Mokalus of Borg

PS - TV shows only get cancelled when people don't want to put more money in.
PPS - And even then they don't want to sell the rights.

Wednesday, 3 July 2013

Make art now

If you want to do creative work, start now. Not tomorrow, not next week, definitely not when you retire, but now. If you want to be a writer, start writing. If you want to paint, pick up a brush. Nothing is standing in your way on this, unless you can't afford the tools and materials for your creative work.

Your first excuse is likely to be that you don't have the time. We lead busy lives these days, but surely you could take fifteen minutes away from Facebook to sketch a bowl of fruit or something.

The next excuse is going to be that your work is not very good. Well, while you're learning, you have my personal permission to suck, because I know that means a lot to you. Just keep going. You're going to get better at it just by doing it over and over, but you'll get better quicker if you look at what you're doing, decide what isn't working, and try some new ways to make it better.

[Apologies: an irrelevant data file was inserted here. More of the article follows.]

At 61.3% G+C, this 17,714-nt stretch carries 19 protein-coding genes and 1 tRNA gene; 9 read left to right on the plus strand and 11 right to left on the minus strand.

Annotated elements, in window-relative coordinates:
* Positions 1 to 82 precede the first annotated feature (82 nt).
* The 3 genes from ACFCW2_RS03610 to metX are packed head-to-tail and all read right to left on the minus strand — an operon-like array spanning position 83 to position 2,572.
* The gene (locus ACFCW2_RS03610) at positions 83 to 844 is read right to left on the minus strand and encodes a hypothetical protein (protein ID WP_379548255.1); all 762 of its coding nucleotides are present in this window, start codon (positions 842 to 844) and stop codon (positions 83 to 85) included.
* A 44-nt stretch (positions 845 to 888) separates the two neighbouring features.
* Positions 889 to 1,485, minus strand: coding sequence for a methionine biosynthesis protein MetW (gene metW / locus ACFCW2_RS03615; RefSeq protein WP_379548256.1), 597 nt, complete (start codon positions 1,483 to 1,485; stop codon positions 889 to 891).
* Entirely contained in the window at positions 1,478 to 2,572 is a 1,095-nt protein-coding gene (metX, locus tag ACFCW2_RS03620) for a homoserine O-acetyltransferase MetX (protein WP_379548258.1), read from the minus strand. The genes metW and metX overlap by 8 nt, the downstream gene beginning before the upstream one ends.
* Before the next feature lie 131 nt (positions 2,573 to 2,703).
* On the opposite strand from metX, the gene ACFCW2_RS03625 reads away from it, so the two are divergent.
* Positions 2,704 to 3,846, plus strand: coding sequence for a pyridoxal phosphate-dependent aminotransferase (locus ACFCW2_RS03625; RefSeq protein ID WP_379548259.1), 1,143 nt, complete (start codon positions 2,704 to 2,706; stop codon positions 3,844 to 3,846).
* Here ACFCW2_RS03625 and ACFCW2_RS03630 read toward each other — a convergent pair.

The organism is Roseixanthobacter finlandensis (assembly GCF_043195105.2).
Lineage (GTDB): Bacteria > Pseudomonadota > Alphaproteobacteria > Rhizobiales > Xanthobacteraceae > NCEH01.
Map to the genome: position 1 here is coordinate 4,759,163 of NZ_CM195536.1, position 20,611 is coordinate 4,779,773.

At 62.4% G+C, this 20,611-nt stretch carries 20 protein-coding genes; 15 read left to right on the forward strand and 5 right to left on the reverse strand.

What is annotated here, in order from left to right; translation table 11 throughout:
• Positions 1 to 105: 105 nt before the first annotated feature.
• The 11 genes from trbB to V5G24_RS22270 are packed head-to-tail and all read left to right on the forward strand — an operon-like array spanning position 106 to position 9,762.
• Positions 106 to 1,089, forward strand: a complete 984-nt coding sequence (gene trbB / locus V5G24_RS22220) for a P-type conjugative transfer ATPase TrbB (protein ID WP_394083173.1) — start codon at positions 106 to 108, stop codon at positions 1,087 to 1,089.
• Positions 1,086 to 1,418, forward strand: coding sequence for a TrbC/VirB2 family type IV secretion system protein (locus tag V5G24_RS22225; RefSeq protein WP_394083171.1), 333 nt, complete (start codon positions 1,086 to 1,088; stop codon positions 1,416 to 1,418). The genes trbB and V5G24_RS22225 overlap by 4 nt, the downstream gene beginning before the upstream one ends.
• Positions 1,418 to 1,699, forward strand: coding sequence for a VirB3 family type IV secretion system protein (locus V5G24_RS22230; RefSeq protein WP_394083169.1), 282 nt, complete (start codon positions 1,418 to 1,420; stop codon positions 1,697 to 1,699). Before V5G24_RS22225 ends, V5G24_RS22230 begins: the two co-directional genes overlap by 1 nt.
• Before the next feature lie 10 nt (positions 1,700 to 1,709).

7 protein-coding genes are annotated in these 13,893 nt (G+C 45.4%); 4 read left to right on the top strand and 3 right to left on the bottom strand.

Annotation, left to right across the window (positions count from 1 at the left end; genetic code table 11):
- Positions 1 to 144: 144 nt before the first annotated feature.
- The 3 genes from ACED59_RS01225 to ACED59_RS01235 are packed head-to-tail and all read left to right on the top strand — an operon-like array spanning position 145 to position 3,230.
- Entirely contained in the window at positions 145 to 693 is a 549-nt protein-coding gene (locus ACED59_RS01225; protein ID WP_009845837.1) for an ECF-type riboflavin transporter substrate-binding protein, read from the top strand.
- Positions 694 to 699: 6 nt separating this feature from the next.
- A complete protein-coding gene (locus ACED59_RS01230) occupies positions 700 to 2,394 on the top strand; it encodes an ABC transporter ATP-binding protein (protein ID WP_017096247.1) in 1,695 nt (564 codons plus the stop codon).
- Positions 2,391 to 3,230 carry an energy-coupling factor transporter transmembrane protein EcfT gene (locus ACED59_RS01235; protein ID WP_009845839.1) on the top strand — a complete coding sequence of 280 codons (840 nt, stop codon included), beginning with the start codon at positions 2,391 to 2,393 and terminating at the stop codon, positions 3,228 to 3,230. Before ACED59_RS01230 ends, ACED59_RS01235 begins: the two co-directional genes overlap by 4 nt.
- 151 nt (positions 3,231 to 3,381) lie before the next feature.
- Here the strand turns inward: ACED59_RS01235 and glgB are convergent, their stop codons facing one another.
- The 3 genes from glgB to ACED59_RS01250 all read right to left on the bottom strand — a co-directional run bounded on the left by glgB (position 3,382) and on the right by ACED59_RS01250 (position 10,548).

Mokalus of Borg

PS - I don't actually feel qualified to be offering much advice on this, yet.
PPS - However, the world will be a better place with more art, and some of it should come from you.

Tuesday, 2 July 2013

One standard

As software developers, often what we need from our tools and platforms is "one standard, many providers". We need to be able to transfer our skills from one platform to another, which means standards, but to have innovative options available, we need multiple providers. Targeting dozens of different web browsers is not ideal, but having one standard that they all support is great. We want to write for one abstract platform that is standard across all the different implementations of it.